Vie de Jesus
More than a century
before The Da Vinci Code, another instant bestseller not only
managed to upset the entire Christian community; it actually managed
to create entirely new inroads of debate about Jesus Christ –
thus giving rise to the discussions entertained in The Da Vinci
seem to have a short-term memory. The furore that reigned as a
result of the “allegations” made in The Da Vinci Code
is not the first time that the Christian world is upset by a book
– or a film.
Of course, as so little is known about the life of Jesus and even
less agreed upon by most sections of Christianity, controversy
is easily generated. Seconds-long scenes from the movie "The
Last Temptation of Christ" by Martin Scorsese (1988) revolved
around the potential that Jesus married Mary Magdalene, instead
of dying on the cross. A brief scene of the married couple making
love is shown in the film, which sparked the anger of many protesters.
Joseph Reilly of “Morality in Media” described the
film as “an intentional attack on Christianity,” and
James Dobson of “Focus on the Family” warned ominously
that “God is not mocked”, i.e. arguing the film was
In this instance, controversy did not begin in 1988, but a few
decades earlier, in 1951 with the publication of the book on which
the film was based. It led almost to its author Kazantzakis’
excommunication from the Greek Orthodox Church. The novel was
placed on the Roman Catholic Index of Forbidden Books, and Protestant
fundamentalist groups in the United States tried to have it banned
from libraries. Of course, this only helped in making it become
a century and a half ago, The Da Vinci Code had a non-fiction
equivalent. For one, it was not only controversial, but it was
– once again – also a tremendous bestseller. Written
by Ernest Renan, and published in 1863, “La Vie de Jesus”
sold nearly 5000 copies per week. Of course, the book market was
much smaller then, but even today, selling 5000 copies per week
for any book is more than respectable, and is given only to a
few – especially if one were to exclude paperbacks. In less
than six months, 60,000 copies of this momentous work were sold.
Edition quickly followed edition, no less than twenty-three appearing
within the space of twenty years.
“La Vie de Jesus” also had another thing in common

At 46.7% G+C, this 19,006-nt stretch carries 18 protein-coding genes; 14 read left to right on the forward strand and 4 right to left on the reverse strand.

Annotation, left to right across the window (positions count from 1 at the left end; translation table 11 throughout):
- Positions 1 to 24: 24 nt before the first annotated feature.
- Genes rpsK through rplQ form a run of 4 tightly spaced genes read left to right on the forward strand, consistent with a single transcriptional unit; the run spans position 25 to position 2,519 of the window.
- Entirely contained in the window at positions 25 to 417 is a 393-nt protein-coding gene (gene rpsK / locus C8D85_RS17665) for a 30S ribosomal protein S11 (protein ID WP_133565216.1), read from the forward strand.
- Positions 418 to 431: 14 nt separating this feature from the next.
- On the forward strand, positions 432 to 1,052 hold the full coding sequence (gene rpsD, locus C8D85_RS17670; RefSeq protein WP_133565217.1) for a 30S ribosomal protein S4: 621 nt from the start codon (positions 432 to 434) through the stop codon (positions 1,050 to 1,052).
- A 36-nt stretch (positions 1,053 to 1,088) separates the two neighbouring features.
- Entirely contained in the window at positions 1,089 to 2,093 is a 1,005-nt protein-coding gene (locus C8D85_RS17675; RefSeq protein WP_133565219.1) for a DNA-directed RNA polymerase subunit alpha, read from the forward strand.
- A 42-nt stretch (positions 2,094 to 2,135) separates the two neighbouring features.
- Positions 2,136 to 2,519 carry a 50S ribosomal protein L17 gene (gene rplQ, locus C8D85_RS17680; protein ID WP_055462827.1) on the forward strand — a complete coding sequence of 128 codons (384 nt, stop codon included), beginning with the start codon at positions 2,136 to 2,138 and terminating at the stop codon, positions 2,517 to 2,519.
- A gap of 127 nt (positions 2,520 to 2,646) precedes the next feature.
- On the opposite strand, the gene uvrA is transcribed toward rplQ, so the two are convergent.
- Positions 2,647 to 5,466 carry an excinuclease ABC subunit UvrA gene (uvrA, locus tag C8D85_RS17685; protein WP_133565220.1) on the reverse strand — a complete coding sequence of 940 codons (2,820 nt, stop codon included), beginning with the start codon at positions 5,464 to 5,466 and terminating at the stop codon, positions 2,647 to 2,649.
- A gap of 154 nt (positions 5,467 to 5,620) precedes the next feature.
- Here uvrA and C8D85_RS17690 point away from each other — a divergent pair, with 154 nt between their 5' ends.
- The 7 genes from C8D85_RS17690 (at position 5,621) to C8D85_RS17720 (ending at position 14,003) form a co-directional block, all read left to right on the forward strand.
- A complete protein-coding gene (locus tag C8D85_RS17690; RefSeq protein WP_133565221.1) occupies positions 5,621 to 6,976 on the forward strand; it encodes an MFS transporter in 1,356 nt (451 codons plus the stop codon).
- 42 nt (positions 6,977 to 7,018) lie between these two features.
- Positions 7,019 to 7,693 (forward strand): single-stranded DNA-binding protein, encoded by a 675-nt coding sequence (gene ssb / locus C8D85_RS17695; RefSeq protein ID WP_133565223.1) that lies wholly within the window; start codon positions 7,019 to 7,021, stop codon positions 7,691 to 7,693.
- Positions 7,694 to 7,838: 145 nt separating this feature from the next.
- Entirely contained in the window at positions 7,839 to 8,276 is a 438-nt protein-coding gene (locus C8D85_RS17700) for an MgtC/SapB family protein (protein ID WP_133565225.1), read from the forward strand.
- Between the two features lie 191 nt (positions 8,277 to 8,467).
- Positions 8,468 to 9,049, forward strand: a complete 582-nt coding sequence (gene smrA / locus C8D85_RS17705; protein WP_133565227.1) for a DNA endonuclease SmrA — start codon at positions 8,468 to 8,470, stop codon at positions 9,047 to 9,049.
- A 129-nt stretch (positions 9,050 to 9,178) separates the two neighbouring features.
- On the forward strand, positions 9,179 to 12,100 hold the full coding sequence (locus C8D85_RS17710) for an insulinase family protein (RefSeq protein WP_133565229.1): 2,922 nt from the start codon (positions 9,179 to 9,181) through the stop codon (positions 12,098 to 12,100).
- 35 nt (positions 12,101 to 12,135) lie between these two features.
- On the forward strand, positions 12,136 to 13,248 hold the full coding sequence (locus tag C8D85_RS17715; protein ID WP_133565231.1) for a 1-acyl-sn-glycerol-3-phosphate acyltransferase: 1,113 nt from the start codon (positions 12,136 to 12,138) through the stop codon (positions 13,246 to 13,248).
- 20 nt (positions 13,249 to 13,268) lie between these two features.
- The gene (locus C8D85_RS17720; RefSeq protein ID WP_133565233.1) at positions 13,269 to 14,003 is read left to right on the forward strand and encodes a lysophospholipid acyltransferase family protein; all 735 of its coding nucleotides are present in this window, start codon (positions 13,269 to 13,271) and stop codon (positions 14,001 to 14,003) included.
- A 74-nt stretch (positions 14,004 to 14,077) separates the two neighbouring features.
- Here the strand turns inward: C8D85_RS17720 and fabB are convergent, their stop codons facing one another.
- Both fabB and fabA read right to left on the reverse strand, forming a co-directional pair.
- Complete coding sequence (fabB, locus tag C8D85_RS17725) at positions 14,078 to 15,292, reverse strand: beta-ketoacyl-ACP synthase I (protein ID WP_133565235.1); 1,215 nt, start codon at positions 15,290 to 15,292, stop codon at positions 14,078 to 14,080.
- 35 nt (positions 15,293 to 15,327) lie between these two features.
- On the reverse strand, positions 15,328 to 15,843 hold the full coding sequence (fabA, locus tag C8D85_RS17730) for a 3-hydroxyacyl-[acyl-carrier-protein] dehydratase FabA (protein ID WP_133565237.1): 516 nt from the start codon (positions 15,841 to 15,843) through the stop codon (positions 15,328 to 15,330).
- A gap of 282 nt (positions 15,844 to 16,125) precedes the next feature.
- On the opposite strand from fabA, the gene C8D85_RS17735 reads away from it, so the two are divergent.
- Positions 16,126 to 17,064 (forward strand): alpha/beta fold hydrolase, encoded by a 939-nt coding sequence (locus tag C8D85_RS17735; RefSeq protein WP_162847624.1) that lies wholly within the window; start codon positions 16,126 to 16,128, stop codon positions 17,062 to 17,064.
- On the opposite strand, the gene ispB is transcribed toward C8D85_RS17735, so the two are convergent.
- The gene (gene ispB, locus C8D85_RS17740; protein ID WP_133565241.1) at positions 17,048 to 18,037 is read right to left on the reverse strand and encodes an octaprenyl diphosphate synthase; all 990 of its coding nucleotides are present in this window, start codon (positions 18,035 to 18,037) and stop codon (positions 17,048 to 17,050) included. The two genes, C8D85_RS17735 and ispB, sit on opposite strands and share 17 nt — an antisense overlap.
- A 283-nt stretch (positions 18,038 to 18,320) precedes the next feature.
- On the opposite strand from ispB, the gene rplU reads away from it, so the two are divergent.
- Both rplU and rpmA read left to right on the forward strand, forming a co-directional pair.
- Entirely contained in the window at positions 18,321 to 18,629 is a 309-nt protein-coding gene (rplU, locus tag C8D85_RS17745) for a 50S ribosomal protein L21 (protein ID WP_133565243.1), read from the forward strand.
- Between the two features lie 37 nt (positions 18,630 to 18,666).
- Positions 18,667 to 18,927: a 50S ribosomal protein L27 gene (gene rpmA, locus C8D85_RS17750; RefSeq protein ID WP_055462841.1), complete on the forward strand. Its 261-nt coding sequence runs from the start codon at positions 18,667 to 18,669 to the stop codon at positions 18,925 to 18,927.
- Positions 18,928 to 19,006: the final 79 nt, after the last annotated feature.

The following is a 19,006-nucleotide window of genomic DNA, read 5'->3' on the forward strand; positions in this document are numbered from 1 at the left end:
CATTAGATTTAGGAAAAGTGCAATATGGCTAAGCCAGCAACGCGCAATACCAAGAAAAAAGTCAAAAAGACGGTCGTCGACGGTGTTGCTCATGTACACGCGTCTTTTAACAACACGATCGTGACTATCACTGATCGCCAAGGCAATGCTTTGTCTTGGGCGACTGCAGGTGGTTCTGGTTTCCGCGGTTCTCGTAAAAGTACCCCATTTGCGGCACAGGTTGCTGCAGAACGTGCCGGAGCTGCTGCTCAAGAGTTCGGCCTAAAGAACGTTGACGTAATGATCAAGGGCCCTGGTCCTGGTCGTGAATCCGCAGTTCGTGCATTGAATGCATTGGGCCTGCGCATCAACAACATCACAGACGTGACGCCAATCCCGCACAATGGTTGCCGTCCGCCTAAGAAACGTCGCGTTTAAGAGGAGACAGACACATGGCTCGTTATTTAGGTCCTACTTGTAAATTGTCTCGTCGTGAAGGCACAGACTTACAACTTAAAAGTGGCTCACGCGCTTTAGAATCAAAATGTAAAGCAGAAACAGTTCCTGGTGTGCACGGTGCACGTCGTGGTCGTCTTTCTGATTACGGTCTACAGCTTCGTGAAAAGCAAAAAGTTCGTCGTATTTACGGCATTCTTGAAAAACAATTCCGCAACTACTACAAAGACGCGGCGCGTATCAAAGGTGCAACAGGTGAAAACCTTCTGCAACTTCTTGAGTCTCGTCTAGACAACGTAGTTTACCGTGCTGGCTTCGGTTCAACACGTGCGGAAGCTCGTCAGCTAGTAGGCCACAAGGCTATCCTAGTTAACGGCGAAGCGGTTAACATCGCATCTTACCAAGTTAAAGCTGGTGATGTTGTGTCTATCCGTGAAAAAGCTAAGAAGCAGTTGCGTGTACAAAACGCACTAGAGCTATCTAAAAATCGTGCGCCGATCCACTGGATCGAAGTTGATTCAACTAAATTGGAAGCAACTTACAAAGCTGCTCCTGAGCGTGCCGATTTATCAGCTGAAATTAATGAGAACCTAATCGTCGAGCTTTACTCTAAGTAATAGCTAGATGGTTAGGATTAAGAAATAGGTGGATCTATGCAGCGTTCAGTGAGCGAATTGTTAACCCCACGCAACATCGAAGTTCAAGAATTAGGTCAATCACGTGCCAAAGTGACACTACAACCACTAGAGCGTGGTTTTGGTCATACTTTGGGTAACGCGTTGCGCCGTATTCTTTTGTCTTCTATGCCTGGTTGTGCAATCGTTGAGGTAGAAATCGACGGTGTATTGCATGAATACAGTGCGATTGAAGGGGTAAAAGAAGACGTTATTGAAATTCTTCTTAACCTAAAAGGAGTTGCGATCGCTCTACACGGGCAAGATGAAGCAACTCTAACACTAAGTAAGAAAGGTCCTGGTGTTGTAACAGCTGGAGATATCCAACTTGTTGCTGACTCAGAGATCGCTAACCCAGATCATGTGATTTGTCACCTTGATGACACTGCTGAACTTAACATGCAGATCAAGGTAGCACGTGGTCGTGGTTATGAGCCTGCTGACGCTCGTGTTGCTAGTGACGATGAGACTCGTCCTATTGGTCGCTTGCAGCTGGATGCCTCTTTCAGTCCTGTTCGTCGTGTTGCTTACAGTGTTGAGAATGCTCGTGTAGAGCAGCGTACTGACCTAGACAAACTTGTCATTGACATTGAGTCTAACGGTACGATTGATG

with The Da Vinci Code: between 1863 and 1864, an incredible 300
books and booklets were published denouncing its blasphemy and
mistakes. But the book was republished, and 45 different editions
have come out, the most recent appearing in 2005. And as in so
many other instances, the Christian community forcefully attacked
Renan. Many of the attacks on Renan were deeply personal in nature:
like The Da Vinci Code, it even got a reaction from the Vatican,
Pope Pius IX calling Renan the “European blasphemer”;
others described him as a modern Judas Iscariot.
becoming one of the Church’s most vociferous critics, in
the beginning, Renan had actually trained for the priesthood,
entering the college of St Sulpice in Paris, to take his degree
in philology. One can only appreciate the coincidence that his
chosen college would feature in The Da Vinci Code.
But what should have prepared him for a religious life, actually
convinced him to become a critic of Catholicism. When he began
his study of Hebrew, he learned that the second part of Isaiah
differed from the first not only in style but in date; that the
grammar and the history of the Pentateuch were later than the
time of Moses; and that the Book of Daniel was clearly written
centuries after the time in which it was set. In short, it was
clear that it was all wrong. Though today, these revelations might
seem minor, when Renan made these observations, no-one had seriously
seen – or at least published – similar observations.
felt disappointed, and no doubt in internal turmoil, as there
was largely no-one thinking like him. No wonder therefore that
rather than opt for the priesthood, he decided to become a teacher
and set himself on a path to educate the world about the “true”
Christ – as Renan saw him.
Again, it might seem normal today, but if it is, it is largely
thanks to Renan. Rather than accept as dogma that Jesus was the
Son of God and somehow supernatural, “La Vie de Jésus”
argued that the life of Jesus should be written like the life
of any other man, and that the Bible could be subject to the same
critical scrutiny as other historical documents. Apart from pulling
Jesus down from his religious pedestal, it had a side-effect:
it opened up the floodgates of endless speculation and analysis.
Hence, not only does the modern debate about his possible marriage
and offspring find a precursor in Renan, today, Renan’s
initiative means that hundreds of books are written, speculating
about what for any other person would be totally boring and unimportant